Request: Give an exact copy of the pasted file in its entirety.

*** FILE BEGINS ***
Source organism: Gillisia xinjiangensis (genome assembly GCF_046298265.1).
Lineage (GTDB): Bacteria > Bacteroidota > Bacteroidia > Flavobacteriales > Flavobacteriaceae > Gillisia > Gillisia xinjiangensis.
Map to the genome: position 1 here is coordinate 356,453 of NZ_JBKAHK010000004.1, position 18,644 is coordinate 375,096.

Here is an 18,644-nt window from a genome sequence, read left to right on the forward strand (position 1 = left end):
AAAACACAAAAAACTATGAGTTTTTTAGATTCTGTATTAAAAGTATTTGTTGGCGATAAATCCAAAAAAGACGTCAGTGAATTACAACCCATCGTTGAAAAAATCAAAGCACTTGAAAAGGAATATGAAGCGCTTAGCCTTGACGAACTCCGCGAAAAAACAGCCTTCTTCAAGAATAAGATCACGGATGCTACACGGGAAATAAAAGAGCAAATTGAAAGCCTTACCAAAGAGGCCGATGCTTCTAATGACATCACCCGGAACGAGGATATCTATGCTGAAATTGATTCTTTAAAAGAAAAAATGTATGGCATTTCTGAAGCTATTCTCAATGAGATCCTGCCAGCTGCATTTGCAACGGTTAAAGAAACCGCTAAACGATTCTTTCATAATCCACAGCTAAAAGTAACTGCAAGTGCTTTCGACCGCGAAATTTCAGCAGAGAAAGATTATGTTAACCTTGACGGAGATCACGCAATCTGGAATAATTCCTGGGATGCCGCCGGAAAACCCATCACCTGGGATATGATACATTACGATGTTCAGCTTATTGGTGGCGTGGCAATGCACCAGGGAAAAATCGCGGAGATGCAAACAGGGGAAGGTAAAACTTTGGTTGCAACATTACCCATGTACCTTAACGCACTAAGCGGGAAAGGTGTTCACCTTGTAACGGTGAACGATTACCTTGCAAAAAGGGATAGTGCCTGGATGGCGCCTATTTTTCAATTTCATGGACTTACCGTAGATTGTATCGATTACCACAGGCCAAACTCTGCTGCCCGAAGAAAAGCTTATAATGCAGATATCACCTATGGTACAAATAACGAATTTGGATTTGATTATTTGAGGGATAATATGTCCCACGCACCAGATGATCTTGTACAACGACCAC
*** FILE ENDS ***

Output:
Source organism: Gillisia xinjiangensis (genome assembly GCF_046298265.1).
Lineage (GTDB): Bacteria > Bacteroidota > Bacteroidia > Flavobacteriales > Flavobacteriaceae > Gillisia > Gillisia xinjiangensis.
Map to the genome: position 1 here is coordinate 356,453 of NZ_JBKAHK010000004.1, position 18,644 is coordinate 375,096.

Here is an 18,644-nt window from a genome sequence, read left to right on the forward strand (position 1 = left end):
AAAACACAAAAAACTATGAGTTTTTTAGATTCTGTATTAAAAGTATTTGTTGGCGATAAATCCAAAAAAGACGTCAGTGAATTACAACCCATCGTTGAAAAAATCAAAGCACTTGAAAAGGAATATGAAGCGCTTAGCCTTGACGAACTCCGCGAAAAAACAGCCTTCTTCAAGAATAAGATCACGGATGCTACACGGGAAATAAAAGAGCAAATTGAAAGCCTTACCAAAGAGGCCGATGCTTCTAATGACATCACCCGGAACGAGGATATCTATGCTGAAATTGATTCTTTAAAAGAAAAAATGTATGGCATTTCTGAAGCTATTCTCAATGAGATCCTGCCAGCTGCATTTGCAACGGTTAAAGAAACCGCTAAACGATTCTTTCATAATCCACAGCTAAAAGTAACTGCAAGTGCTTTCGACCGCGAAATTTCAGCAGAGAAAGATTATGTTAACCTTGACGGAGATCACGCAATCTGGAATAATTCCTGGGATGCCGCCGGAAAACCCATCACCTGGGATATGATACATTACGATGTTCAGCTTATTGGTGGCGTGGCAATGCACCAGGGAAAAATCGCGGAGATGCAAACAGGGGAAGGTAAAACTTTGGTTGCAACATTACCCATGTACCTTAACGCACTAAGCGGGAAAGGTGTTCACCTTGTAACGGTGAACGATTACCTTGCAAAAAGGGATAGTGCCTGGATGGCGCCTATTTTTCAATTTCATGGACTTACCGTAGATTGTATCGATTACCACAGGCCAAACTCTGCTGCCCGAAGAAAAGCTTATAATGCAGATATCACCTATGGTACAAATAACGAATTTGGATTTGATTATTTGAGGGATAATATGTCCCACGCACCAGATGATCTTGTACAACGACCAC